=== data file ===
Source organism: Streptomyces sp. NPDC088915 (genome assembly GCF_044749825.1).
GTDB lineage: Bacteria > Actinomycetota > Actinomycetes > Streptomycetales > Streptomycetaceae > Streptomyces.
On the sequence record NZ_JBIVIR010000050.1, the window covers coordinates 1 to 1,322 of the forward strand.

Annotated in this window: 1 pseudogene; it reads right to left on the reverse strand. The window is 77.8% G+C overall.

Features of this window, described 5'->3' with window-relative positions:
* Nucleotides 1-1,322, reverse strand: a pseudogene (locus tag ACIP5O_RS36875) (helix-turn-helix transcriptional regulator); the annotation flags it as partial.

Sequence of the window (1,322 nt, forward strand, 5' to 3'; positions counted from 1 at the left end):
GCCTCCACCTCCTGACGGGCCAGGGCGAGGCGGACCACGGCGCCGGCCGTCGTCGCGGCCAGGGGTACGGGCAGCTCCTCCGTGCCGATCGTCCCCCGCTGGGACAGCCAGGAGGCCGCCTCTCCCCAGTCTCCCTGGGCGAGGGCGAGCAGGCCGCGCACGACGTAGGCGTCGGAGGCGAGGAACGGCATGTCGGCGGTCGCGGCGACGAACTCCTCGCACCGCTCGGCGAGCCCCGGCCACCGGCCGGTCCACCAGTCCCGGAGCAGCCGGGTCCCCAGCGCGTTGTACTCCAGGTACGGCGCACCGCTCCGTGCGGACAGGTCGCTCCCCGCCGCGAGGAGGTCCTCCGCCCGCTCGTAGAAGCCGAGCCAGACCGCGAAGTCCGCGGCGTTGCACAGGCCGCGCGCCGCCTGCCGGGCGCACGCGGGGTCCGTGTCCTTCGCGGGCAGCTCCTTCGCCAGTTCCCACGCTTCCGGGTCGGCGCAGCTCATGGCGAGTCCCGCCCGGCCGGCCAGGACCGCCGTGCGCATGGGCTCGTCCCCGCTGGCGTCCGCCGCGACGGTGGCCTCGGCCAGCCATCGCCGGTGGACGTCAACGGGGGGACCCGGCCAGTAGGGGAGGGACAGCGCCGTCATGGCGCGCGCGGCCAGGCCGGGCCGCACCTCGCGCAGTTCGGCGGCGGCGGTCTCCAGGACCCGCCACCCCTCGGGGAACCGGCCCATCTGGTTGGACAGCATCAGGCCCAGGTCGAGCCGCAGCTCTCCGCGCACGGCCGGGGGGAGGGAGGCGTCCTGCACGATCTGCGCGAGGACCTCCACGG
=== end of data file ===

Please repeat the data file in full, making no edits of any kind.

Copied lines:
Source organism: Streptomyces sp. NPDC088915 (genome assembly GCF_044749825.1).
GTDB lineage: Bacteria > Actinomycetota > Actinomycetes > Streptomycetales > Streptomycetaceae > Streptomyces.
On the sequence record NZ_JBIVIR010000050.1, the window covers coordinates 1 to 1,322 of the forward strand.

Annotated in this window: 1 pseudogene; it reads right to left on the reverse strand. The window is 77.8% G+C overall.

Features of this window, described 5'->3' with window-relative positions:
* Nucleotides 1-1,322, reverse strand: a pseudogene (locus tag ACIP5O_RS36875) (helix-turn-helix transcriptional regulator); the annotation flags it as partial.

Sequence of the window (1,322 nt, forward strand, 5' to 3'; positions counted from 1 at the left end):
GCCTCCACCTCCTGACGGGCCAGGGCGAGGCGGACCACGGCGCCGGCCGTCGTCGCGGCCAGGGGTACGGGCAGCTCCTCCGTGCCGATCGTCCCCCGCTGGGACAGCCAGGAGGCCGCCTCTCCCCAGTCTCCCTGGGCGAGGGCGAGCAGGCCGCGCACGACGTAGGCGTCGGAGGCGAGGAACGGCATGTCGGCGGTCGCGGCGACGAACTCCTCGCACCGCTCGGCGAGCCCCGGCCACCGGCCGGTCCACCAGTCCCGGAGCAGCCGGGTCCCCAGCGCGTTGTACTCCAGGTACGGCGCACCGCTCCGTGCGGACAGGTCGCTCCCCGCCGCGAGGAGGTCCTCCGCCCGCTCGTAGAAGCCGAGCCAGACCGCGAAGTCCGCGGCGTTGCACAGGCCGCGCGCCGCCTGCCGGGCGCACGCGGGGTCCGTGTCCTTCGCGGGCAGCTCCTTCGCCAGTTCCCACGCTTCCGGGTCGGCGCAGCTCATGGCGAGTCCCGCCCGGCCGGCCAGGACCGCCGTGCGCATGGGCTCGTCCCCGCTGGCGTCCGCCGCGACGGTGGCCTCGGCCAGCCATCGCCGGTGGACGTCAACGGGGGGACCCGGCCAGTAGGGGAGGGACAGCGCCGTCATGGCGCGCGCGGCCAGGCCGGGCCGCACCTCGCGCAGTTCGGCGGCGGCGGTCTCCAGGACCCGCCACCCCTCGGGGAACCGGCCCATCTGGTTGGACAGCATCAGGCCCAGGTCGAGCCGCAGCTCTCCGCGCACGGCCGGGGGGAGGGAGGCGTCCTGCACGATCTGCGCGAGGACCTCCACGG